The corrosion of metallic structures in seawater can be reduced to a low value by the application of cathodic protection. Impressed current systems use direct current from a low voltage source that is introduced into the seawater at a suitable distance from the pier pipe/piles.
Anode Cable - Halar insulated HMWPE cable is suitable for use in harsh chemical environments involving brackish water, sour gas, chlorine, acids, alkalis, and petroleum based solvents. Typical use includes well casings, water submerged metallic structures, storage tanks, and pipelines.
Morganode II Marine Anode - Impressed current anodes designed for physically harsh environments where protective current is required. The HDPE body provides superior operating endurance on pipe pile and sheet pile applications.
Negative Grounding - The exothermic welding system is used for making electrical connections of copper wire to steel and cast iron surfaces for cathodic applications.
Rectifier - What is commonly referred to as a rectifier is actually a transformer-rectifier unit. It contains a step-down transformer, a means of adjusting the voltage, a rectifier to change AC to DC, and various controls and other components depending on usage.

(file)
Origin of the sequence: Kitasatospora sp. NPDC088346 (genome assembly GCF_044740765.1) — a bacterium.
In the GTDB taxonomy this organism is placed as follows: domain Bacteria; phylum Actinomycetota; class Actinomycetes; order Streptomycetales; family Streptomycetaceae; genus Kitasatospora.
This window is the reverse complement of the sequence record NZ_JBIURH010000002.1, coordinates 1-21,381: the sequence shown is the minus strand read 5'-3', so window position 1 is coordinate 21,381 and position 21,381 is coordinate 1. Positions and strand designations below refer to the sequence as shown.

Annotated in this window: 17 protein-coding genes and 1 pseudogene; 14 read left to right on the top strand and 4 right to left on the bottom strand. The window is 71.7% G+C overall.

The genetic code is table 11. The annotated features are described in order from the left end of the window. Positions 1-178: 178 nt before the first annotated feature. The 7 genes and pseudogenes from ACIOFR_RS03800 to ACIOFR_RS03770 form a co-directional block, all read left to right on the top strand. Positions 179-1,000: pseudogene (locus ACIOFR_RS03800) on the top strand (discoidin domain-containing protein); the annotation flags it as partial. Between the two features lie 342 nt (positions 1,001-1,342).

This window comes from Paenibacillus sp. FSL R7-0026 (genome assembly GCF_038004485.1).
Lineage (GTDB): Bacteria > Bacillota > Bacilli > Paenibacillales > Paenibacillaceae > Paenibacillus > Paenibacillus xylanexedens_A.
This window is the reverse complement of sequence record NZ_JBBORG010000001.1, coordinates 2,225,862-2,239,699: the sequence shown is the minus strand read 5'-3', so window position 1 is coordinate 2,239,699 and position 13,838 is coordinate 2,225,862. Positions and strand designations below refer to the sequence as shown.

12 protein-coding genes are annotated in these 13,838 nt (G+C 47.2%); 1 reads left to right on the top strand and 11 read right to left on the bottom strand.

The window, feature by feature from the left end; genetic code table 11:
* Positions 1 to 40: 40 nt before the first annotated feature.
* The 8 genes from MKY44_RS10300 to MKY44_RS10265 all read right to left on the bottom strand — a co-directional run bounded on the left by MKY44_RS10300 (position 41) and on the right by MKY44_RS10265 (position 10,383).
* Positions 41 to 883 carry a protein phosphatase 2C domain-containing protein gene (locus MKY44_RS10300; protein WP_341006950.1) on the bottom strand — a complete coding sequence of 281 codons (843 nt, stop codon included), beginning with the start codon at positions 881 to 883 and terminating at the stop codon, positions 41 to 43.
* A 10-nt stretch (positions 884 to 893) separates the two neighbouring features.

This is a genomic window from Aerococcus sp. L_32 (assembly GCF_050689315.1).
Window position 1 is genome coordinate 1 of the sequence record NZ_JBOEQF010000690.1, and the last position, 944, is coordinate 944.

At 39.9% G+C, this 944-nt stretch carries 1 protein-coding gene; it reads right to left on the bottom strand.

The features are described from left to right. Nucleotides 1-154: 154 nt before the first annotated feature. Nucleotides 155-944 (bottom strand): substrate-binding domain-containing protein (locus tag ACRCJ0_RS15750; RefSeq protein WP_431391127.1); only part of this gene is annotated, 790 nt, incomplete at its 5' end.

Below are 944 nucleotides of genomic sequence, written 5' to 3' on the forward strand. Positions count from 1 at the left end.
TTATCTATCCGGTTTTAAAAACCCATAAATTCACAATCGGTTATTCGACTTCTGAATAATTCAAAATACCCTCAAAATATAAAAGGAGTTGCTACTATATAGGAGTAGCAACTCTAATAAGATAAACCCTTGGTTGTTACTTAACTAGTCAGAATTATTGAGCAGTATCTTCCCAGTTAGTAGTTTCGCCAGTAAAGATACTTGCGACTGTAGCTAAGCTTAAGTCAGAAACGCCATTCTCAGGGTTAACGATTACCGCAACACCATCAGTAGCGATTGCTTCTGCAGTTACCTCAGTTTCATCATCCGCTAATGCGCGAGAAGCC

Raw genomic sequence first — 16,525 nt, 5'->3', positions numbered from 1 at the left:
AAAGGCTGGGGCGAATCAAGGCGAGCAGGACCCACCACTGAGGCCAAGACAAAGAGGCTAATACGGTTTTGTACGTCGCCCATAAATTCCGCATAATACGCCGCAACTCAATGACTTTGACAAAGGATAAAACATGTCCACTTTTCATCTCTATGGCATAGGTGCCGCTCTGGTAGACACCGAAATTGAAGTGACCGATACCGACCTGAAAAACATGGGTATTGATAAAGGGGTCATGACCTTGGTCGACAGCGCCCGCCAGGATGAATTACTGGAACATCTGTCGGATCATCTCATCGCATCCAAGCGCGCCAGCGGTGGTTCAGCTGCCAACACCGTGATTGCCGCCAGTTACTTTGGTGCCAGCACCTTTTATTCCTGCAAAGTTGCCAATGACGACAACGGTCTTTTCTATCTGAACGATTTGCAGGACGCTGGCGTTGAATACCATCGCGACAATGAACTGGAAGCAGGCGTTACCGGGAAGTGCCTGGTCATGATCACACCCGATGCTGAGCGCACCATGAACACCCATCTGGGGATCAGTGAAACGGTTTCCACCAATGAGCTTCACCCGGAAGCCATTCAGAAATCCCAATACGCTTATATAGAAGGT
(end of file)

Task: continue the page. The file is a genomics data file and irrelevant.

Anode Junction Box - The positive direct current from the rectifier is connected to each anode wire at the anode junction box. It also provides access for the measurement of the effectiveness of a cathodic protection system.
Cable Guard - Epoxy-coated or galvanized steel channel with mounting straps to secure and protect the anode cable from debris, water craft, floating ice, etc.
Reference electrodes(half-cells) - Important devices that permit measuring the potential of a metal surface exposed to an electrolyte. An example is a structure-to-soil potential measurement.